Pretoria – The first black South African woman to own and conduct an all-black orchestra, Ofentse Pitse, has placed South Africa on the map with her musical talent.
She is the youngest African woman orchestra owner, conductor, classical music arranger, producer, musician and curator of intimate musically inspired/influenced spaces and experiences. – Zelda Venter
Pitse was inspired and raised to revere education by her mother and grandmother. Education has continued to be a core value and practice for Pitse, who graduated with a Masters of Architecture from Wits Univeristy in honour of her late mother, Pearl Matshidiso Pitse.
A lover of all things art, Africa, and people, Pitse has managed to masterfully create a brand that truly reflects her core values, character, people and heart – all vital ingredients for a history-making change agent and rising influential cultural voice and a key player in the orchestral world.
Born and raised in Mabopane, Pretoria, it was in the vibrant streets of the this city that Pitse first discovered and developed her deep love for music.
With a family active in the Salvation Army, Pitse soon found her way to its famous brass band, where she learnt to play the English horn, trumpet, flugelhorn and cornet. As her skill improved, so did her range, and she expanded her repertoire from gospel music to classical and jazz.
Under the mentorship and tutelage of two of the country’s leading conductors, Thami Zungu and Gerben Grooten, Pitse transitioned from a musician into her current role as an orchestra conductor and owner of Anchored Sound, a 40-piece orchestra and 25-strong choir.
“I want to drive inclusivity because it’s hard for women to belong in a boardroom or a sound stage. As a black woman, I have had to learn how to assert myself in male-dominated environments and defend my work and dreams.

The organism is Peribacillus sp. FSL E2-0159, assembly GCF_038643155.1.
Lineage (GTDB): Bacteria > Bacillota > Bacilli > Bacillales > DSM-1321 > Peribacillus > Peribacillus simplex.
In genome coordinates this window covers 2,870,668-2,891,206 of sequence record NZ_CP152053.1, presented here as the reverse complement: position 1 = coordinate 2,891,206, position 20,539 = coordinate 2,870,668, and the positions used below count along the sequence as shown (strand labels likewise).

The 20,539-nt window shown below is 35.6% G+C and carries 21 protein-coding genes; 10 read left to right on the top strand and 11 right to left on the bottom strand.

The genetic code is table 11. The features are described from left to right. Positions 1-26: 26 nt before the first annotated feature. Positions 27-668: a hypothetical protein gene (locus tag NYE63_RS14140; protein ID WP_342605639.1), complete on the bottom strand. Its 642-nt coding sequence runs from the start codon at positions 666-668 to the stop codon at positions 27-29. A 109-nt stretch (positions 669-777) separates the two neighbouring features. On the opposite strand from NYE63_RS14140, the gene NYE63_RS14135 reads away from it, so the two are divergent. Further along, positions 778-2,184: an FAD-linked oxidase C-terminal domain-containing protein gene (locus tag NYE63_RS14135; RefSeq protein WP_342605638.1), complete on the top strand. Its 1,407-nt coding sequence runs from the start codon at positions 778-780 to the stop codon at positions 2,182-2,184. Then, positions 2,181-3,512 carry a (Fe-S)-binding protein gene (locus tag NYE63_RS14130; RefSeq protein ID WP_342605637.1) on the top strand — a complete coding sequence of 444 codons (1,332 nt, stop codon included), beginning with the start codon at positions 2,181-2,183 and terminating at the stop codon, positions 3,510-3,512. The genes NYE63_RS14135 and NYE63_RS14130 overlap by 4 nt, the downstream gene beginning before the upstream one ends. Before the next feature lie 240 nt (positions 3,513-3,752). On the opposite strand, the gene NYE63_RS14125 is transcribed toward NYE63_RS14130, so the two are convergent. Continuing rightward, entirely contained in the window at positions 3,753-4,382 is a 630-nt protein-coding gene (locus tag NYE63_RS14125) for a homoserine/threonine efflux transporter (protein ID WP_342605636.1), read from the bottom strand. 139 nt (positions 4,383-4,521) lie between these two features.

“This is what fuels my vision, my purpose, and my birthright. I want my presence in this space to encourage women who look like me and feel they don’t belong to see that they can, they do, and they must. There is no limit to our potential, capacity, and creativity,” she said.
Pitse placed South Africa squarely on the world map when she was recommended as one of a handful women of colour conductors in the world, to work on a secret project for Netflix, celebrating an international singer and the 20-year anniversary of one of her songs.
The singer turned out to be Alicia Keys and the song was If I Ain’t Got You, which was going to be a part of the Shondaland production, Queen Charlotte.
Pitse was then “interviewed” by Keys to see if she would be a right fit for the project. This was a huge success and she received confirmation that she had been chosen to orchestrate and be a part of the concept for the reimagined orchestral version of the song. To top it all, it was with an all women of colour ensemble.
The song was recorded in London in April at Air Studios, with the music video being shot later that month in England’s capital city.
At the same time, Pitse was approached by Pitch Black to be a part of the Netflix Africa promo, where she was tasked with reimagining 2Face’s classic, African Queen, featuring Msaki from South Africa, Nikita from Kenya and Fave from Nigeria.
The song was recorded on April 3 with the vocals being recorded with the song performed live at the South African premiere of Queen Charlotte at Quoin Rock in Stellenbosch.
The video was shot on Table Mountain and Miller’s Point in the Cape.